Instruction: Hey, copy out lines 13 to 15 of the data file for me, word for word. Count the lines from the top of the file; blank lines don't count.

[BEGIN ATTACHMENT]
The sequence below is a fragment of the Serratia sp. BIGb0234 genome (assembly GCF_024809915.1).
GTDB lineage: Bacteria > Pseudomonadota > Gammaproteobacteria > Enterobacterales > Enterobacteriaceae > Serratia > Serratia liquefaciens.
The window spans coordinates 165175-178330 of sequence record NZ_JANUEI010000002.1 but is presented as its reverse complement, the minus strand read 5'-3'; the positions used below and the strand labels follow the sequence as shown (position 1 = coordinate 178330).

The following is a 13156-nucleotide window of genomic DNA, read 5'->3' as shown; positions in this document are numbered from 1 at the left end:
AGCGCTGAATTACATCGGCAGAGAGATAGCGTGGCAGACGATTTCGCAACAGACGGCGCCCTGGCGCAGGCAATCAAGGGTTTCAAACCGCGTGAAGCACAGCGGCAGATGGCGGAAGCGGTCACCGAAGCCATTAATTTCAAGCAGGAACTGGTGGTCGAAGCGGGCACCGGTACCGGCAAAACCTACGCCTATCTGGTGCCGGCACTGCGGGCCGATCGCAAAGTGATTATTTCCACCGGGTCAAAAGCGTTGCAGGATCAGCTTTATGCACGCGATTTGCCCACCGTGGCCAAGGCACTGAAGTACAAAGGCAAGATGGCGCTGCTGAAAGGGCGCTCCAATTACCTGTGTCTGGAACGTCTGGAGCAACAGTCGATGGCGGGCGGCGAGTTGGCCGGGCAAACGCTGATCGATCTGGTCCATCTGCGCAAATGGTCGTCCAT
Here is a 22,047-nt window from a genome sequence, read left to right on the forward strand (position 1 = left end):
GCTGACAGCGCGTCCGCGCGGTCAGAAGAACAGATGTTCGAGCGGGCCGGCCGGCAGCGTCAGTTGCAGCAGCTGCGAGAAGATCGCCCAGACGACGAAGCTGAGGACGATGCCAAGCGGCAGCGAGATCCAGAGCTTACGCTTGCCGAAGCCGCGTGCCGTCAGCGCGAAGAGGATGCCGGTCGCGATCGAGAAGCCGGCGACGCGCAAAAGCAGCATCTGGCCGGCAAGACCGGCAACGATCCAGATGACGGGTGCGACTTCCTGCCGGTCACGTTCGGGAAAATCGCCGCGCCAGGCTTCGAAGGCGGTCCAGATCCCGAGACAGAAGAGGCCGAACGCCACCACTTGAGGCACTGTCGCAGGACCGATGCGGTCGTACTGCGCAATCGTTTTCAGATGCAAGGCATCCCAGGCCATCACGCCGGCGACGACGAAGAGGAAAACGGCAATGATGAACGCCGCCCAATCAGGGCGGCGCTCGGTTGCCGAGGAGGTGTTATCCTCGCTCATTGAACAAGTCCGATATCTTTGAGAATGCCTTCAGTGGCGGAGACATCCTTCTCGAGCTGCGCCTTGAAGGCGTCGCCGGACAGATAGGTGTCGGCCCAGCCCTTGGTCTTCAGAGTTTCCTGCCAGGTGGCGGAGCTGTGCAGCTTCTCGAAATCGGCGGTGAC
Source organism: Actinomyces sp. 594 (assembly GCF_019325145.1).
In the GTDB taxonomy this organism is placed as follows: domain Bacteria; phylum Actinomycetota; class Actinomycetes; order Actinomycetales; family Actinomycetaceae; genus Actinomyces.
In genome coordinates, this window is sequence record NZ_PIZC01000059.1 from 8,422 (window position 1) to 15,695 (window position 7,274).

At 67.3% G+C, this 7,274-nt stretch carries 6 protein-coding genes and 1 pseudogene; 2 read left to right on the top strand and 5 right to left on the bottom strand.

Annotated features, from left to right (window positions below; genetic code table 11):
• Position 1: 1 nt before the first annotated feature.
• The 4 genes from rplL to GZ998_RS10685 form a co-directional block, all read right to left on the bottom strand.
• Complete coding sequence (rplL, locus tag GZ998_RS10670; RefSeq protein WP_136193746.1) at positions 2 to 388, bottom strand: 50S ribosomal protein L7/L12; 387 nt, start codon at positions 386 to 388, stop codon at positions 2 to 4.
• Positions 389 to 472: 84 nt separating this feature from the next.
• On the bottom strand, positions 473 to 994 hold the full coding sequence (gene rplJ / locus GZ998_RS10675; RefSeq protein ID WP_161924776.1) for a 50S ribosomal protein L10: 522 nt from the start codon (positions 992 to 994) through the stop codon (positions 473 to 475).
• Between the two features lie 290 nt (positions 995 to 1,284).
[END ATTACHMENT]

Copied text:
• Position 1: 1 nt before the first annotated feature.
• The 4 genes from rplL to GZ998_RS10685 form a co-directional block, all read right to left on the bottom strand.
• Complete coding sequence (rplL, locus tag GZ998_RS10670; RefSeq protein WP_136193746.1) at positions 2 to 388, bottom strand: 50S ribosomal protein L7/L12; 387 nt, start codon at positions 386 to 388, stop codon at positions 2 to 4.